Thursday, June 17, 2010

My hands are my strength

A person's hands tell a lot about them.  Mine are a cross between my mother's and father's hands.  Carol's hands look much more like mom's than mine do, but every once in awhile I'll look at mine and see my mother's hands. 

One of my piano teachers made it very clear to me that long fingernails were unacceptable when playing the piano.  She couldn't bear listening to clickety-clack on the piano keys.  After awhile, neither could I. My fingernails have always been kept short because of that early training. 

When we owned the print shop, I discovered that I could no longer EVER wear fingernail polish - no matter how long it had been on my nails, it would rub off onto the jobs we were packaging or whatever paper I might be handling.  Though I tried several times, I was soon cured of desiring color on my fingers.  And, after awhile, I discovered that I just preferred them to be natural.

I wear two rings.  A wedding ring and on my right hand a band with the sign of the fish.  It's not a big deal, but it is a daily reminder to me that I am a part of something amazing.

I can't bear dirty hands.  When I was young, we would play outside in the dirt and in the sandbox.  It never took very long for me to be in washing the dirt off my hands.  But, I hated having mom ask me if I'd washed my hands after going to the bathroom.  Really, mom?  Believe it or not, sometimes I rebelled against that.  But, sooner or later, I'd have to go in and wash them.  I can't stand gunk under my fingernails either.

Our hands are so important ... for me, they are a means of communication.  When I learned to type, I was given a chance to get words out of my head faster than ever before!  I make music with my hands, I bake, I knit, I turn pages of my book, I hold other's hands, I lift my hands in worship and praise.  So much of my life is expressed through these hands.

My father told me he would never allow me to own a saw.  He was so worried that I would cut off one of my hands.  To this day, I still don't own a saw.  Let's say that I just figured out which crafts I wasn't going to be able to do.  Damaging my hands made him cringe.  He and I were carrying a huge log once while working in Kentucky.  It was native lumber and weighed and incredible amount.  Before I could get it settled, he wasn't paying attention to me, set it down and I had all the weight bearing down on me ... smashed my hand between the log and concrete.  I couldn't cry, he was so shocked I just couldn't do that to him.  I knew that it would be fine.  But, I've never seen him so concerned.  Yup, for about 15 years after that, I could feel where my fingers had been smashed.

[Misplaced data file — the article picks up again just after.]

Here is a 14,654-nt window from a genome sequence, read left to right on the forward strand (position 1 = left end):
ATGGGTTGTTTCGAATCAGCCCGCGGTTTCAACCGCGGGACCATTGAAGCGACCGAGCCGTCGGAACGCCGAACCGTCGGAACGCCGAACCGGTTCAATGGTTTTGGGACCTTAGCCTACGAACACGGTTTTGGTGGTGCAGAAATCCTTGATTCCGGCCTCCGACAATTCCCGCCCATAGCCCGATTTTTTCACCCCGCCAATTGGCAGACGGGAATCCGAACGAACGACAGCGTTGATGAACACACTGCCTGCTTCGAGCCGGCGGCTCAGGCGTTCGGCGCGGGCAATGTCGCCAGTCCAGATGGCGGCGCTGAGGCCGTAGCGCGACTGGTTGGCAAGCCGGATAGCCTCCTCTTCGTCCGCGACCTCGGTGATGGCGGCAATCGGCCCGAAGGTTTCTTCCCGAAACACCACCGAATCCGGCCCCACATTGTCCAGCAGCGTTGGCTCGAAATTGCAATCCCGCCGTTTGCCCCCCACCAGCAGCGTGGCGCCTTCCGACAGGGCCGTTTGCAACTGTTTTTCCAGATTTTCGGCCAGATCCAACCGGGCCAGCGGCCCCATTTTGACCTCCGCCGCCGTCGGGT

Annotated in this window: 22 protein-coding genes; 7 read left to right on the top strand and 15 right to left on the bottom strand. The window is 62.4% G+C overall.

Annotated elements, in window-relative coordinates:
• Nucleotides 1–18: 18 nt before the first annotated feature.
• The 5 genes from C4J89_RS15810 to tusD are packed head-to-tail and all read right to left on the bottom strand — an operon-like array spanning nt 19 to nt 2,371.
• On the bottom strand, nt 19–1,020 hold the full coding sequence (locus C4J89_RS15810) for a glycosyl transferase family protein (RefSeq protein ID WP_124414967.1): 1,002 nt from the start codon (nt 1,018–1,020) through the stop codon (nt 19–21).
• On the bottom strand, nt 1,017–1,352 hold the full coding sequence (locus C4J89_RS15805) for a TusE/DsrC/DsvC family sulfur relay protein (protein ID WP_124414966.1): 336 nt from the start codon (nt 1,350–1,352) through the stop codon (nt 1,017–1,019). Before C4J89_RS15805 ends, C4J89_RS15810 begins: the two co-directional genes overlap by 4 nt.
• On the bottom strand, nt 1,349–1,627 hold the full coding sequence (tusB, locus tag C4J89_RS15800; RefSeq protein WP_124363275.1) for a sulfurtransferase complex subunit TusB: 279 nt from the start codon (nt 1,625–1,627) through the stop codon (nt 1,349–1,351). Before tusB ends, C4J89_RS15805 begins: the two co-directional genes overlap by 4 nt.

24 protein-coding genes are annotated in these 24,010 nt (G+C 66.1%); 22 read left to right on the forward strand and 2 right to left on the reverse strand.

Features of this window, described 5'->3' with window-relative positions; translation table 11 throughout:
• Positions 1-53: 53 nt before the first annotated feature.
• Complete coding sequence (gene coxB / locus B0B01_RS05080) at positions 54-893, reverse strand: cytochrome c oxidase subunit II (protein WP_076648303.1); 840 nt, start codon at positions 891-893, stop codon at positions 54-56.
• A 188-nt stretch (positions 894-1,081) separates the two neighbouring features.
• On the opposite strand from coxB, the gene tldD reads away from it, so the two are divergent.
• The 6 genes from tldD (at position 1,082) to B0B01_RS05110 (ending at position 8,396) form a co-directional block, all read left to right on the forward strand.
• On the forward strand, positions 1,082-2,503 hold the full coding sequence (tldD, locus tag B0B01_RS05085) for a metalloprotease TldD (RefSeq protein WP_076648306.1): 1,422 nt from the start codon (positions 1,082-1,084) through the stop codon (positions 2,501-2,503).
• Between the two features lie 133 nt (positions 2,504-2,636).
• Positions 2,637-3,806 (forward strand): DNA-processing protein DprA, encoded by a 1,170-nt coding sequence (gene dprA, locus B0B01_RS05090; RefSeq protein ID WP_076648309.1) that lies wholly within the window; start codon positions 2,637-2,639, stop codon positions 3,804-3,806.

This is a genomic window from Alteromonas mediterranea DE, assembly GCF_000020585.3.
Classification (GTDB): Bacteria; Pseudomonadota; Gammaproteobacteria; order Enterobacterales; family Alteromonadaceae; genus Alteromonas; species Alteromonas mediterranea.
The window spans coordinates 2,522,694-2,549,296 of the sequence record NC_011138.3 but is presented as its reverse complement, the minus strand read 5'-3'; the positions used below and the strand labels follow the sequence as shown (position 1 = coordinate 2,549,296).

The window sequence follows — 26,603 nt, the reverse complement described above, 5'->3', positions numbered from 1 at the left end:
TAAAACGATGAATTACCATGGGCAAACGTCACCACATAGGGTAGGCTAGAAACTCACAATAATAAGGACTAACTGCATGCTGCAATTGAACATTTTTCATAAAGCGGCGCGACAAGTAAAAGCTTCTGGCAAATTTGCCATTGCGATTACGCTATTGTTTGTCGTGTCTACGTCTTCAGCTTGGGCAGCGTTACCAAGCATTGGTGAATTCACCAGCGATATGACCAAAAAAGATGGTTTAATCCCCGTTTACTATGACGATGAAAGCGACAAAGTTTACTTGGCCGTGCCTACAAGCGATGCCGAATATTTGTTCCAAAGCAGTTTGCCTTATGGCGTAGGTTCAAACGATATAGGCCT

Another time - I was in junior high.  It was the old high school and the gymnasium had brick walls and concrete risers with bleachers on one side.  We were running laps in gym class and one of my friends grabbed my hand and we began running together around the gym.  All of a sudden, as we turned a corner, she lost control of the situation and lost me.  With the momentum we had built, I had no control, missed the corner and headed straight for the brick wall at a rather high speed.  All I could think to do was put my hand up to protect my head from being crumpled.  When I hit the floor, my head was fine, but two weeks before state music contest, my right hand was in pain!  Luckily, I heal quickly and was ready.

See, I remember the times when my hands have been wounded.  Oh, the worst was when I was still running a printing press.  I stuck my hand in the end of the press to grab a sheet so as to check the quality.  It was something I did a hundred times a day and didn't think about.  But just as I put my hand in, I was distracted and the bars that grip the paper as it moves through the press grabbed my fingers and ripped the nails off started from the bottom of the nail.  Without a word, I left the press, walked to the bathroom and turned on the cold water.  Pretty soon Carol and mom came looking for me and discovered what had happened.  Again, fortunately, I heal quickly and it fixed itself.  This time I didn't have to play the piano anywhere.

My hands are my strength.  I care for them - probably not as much as I should, but at least they're still here for me.  They are a little more wrinkled than they were 25 years ago, sometimes my fingers ache - probably a bit of arthritis, they swell when I retain water, I have a palm that itches a lot and drives me crazy sometimes.  I should probably do more for my cuticles and fingernails, but they are my hands.

It is said that we are Jesus' hands on earth.  We do, in a physical way, for others the things that He would do.  I'll take just a moment for a parable-type idea that's floating around in my mind.  As many different things as I do with my hands, Jesus has need for His people to do.  Every moment, my hands are doing something different.  Every moment someone is doing something different in the name of Jesus. I take my hands for granted all the time, but as I look at them while they type these words, I realize just how cool these hands are.  Jesus doesn't take us for granted, but I'm fairly certain that He looks at us as we do His work and thinks we're pretty cool.

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